Social Anxiety and clumsiness…it’s not how it looks
It’s not unusual for those suffering with Social Anxiety to also see themselves as clumsy. Perhaps you become ‘clumsy’ at the worst possible times, and you fear you look as awkward as you feel?
If you feel that clumsiness goes hand-in-hand with your anxiety, there are three things you may want to look out for: 1) are you being fully present? 2) are you too aware of what you are doing? 3) are you hyper-aware of your own ‘clumsiness’?
1. Not fully present
Anxiety is excellent at removing us from our environment
When we are not engaged with our surroundings, it is much easier to make a miss-step, or knock against something. Anxiety is excellent at removing us from our environment and leaving us knocking around in our own head. This type of disengagement can be broken into two categories:
a) Self-conscious / self-awareness
With social anxiety, we can become preoccupied with ourselves and our feelings. How we are appearing to the people around us is our sole focus. We may be caught up with our symptoms of anxiety, like blushing, or shaking, and our attention turns inward, as we pay attention to our body, and imagine how it is looking to those around us.
Perhaps we have learned to daydream to keep our mind from anxious thoughts and feelings. Or we have learned to appear elsewhere, so if we are asked a question, we have an excuse to take a moment.
With Social Anxiety, this is also often done, so we are purposefully not easy to engage with. This then becomes a habit, where we perpetually seem ‘away’ or ‘spaced out’.
2. Too aware of what you are doing
It can become a self-fulfilling prophecy
Often, with Social Anxiety, we are terrified of doing something that will draw attention or embarrass us. In order to prevent something bad from happening, we may develop behaviours that we think help us stay in control. If we are out for drinks, we might hold on to a glass extra tight, so we do not drop it, or spill anything. But this can actually cause us to spill something. If we are walking beside someone, we may concentrate on our feet, so as not to trip, but miss the sign on the path in front of us.
Here’s a great example of what anxiety and over-focus can do…Ok, it’s not social anxiety, but it’s the same process at work.
It can become a self-fulfilling prophecy. The more we fear making a mistake, the harder we concentrate on the task. The harder we concentrate on one thing, the more unnatural we become, and the more likely we are to have an accident, or miss something in the environment around us.
3. Hyper-aware of your own ‘clumsiness’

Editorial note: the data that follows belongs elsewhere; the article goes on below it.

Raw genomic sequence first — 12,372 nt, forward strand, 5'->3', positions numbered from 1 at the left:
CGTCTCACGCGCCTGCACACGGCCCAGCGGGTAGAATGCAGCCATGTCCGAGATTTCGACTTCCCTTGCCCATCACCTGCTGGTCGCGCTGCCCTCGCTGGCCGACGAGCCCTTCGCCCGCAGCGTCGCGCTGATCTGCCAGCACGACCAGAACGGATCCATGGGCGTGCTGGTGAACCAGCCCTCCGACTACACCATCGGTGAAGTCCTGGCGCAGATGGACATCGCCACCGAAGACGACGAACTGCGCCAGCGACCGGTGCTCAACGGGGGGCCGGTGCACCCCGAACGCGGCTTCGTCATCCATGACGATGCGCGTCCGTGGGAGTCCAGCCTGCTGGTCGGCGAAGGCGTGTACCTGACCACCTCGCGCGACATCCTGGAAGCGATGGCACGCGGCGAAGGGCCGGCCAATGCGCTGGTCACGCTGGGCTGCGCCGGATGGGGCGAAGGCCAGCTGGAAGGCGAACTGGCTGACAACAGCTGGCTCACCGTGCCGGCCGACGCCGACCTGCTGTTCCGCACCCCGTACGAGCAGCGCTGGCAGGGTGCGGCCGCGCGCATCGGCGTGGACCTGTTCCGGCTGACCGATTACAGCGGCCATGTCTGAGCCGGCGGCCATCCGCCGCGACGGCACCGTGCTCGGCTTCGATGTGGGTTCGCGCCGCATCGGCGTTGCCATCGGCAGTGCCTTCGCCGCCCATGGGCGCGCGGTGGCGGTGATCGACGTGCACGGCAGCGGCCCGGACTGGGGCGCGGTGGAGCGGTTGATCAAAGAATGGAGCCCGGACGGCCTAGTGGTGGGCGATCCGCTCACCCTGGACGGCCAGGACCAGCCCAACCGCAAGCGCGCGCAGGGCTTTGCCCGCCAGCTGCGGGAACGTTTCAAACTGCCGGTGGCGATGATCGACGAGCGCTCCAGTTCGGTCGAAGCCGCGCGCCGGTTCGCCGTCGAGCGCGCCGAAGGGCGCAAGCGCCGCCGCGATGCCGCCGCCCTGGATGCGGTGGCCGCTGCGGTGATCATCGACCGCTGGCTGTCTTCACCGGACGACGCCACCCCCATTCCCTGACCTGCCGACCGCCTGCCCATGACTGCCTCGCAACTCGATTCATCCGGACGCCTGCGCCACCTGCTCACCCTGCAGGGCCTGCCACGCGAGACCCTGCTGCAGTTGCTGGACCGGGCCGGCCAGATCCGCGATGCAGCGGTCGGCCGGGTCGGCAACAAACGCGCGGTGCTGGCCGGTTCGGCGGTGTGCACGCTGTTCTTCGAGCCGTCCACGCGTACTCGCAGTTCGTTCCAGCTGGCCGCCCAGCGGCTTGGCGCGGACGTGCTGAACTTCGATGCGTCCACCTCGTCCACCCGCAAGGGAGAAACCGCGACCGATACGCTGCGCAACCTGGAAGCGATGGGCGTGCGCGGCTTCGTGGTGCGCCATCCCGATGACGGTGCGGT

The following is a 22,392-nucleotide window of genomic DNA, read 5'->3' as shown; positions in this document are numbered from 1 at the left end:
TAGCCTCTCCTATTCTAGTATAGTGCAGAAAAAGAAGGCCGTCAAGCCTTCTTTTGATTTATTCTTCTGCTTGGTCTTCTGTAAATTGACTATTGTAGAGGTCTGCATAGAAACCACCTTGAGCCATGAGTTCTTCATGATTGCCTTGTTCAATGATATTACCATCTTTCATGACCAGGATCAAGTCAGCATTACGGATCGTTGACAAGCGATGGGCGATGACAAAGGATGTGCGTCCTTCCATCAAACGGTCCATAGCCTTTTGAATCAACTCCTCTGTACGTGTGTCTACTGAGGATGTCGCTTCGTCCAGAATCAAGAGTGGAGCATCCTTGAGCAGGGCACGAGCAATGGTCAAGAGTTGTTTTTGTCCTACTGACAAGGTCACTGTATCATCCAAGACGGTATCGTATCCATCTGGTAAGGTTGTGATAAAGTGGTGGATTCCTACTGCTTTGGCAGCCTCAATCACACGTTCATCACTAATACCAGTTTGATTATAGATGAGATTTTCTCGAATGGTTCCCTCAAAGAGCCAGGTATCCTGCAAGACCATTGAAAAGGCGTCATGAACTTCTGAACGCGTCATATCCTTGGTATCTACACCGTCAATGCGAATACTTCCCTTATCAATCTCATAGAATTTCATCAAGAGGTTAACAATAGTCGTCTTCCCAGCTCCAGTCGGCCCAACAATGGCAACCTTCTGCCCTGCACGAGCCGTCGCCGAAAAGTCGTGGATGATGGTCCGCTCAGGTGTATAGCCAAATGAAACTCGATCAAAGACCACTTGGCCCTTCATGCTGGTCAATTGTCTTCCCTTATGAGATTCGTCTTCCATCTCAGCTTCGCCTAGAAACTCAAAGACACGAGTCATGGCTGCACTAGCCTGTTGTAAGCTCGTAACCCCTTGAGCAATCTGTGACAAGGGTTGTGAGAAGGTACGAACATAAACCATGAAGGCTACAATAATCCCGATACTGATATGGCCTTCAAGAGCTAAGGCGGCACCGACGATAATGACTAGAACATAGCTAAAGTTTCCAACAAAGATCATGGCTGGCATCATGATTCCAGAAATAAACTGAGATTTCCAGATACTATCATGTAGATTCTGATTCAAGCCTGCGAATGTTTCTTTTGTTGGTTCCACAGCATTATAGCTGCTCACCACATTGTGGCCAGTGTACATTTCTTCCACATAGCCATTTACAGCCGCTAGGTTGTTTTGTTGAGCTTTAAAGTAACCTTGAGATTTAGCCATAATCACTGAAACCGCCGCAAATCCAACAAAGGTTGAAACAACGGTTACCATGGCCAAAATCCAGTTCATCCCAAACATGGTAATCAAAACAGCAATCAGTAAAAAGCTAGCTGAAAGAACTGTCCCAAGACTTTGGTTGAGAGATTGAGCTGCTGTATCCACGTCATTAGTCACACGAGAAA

Our radar is up for any moment of clumsiness to prove our belief
The more we look out for something, the more we will see it. It’s like when you are buying a car. Once you have a car you like in mind, you begin to notice them everywhere. It’s not that there are suddenly more of them on the road, it’s just that now you are looking for them.
That’s how the “I’m clumsy” belief works. Our radar is up for any moment of clumsiness to prove our belief. And, when you are looking for something, you will find it. So, if your housemate stumbles in the hall, they may think nothing of it. If it happens to you… “there I go again, clumsy fool”.
How about that one traffic light that is always red for us? Every time we see it red…there it is. The problem is, when it is green, we just sail through and we don’t even register it. That’s like our radar again. We don’t notice the weeks when we are completely accident free, but that one day when we slip…
Over-generalisation ensues…You get the picture.
Becoming more present and more forgiving
Drop the “I’m clumsy” belief that makes you see every bump or slip as a calamity
It’s time to try and be a little fairer with yourself. Are you really that accident prone, or are you just over-playing every time you make a mistake. Perhaps you were ‘the clumsy one’ in the family. It possibly wasn’t fair back then, and probably isn’t now. Try and begin to see yourself differently. Drop the “I’m clumsy” belief that makes you see every bump or slip as a calamity. Start seeing yourself as a human who, like everyone else, drops things from time to time.
And, if you do believe it happens a little more for you than for others, maybe try and bring yourself into the present moment a little bit more. The likelihood of being clumsier when not fully present is considerable. Whether being self-conscious, or absent-minded, it is far better to be more tuned in to what is going on around you.
First off, try and become more aware of when you drift off into your head. This can be hard, and is often only realised in hindsight. But the more you realise it, the closer you can get to realising it in real time.
Try using some mindfulness techniques that get you in touch with your breathing or your senses. There is nothing like noticing your breath to bring you into the present. Likewise, looking up, asking yourself what you can see, hear, touch, or smell will be a good route into the here and now. Come back down from your anxious mind, and let yourself experience reality as safe.
Finally, try to drop the things that you believe help you prevent a mistake. They are making things worse. The more natural you allow yourself to be in any given situation, the less likely you will be uptight and miss-place your hands.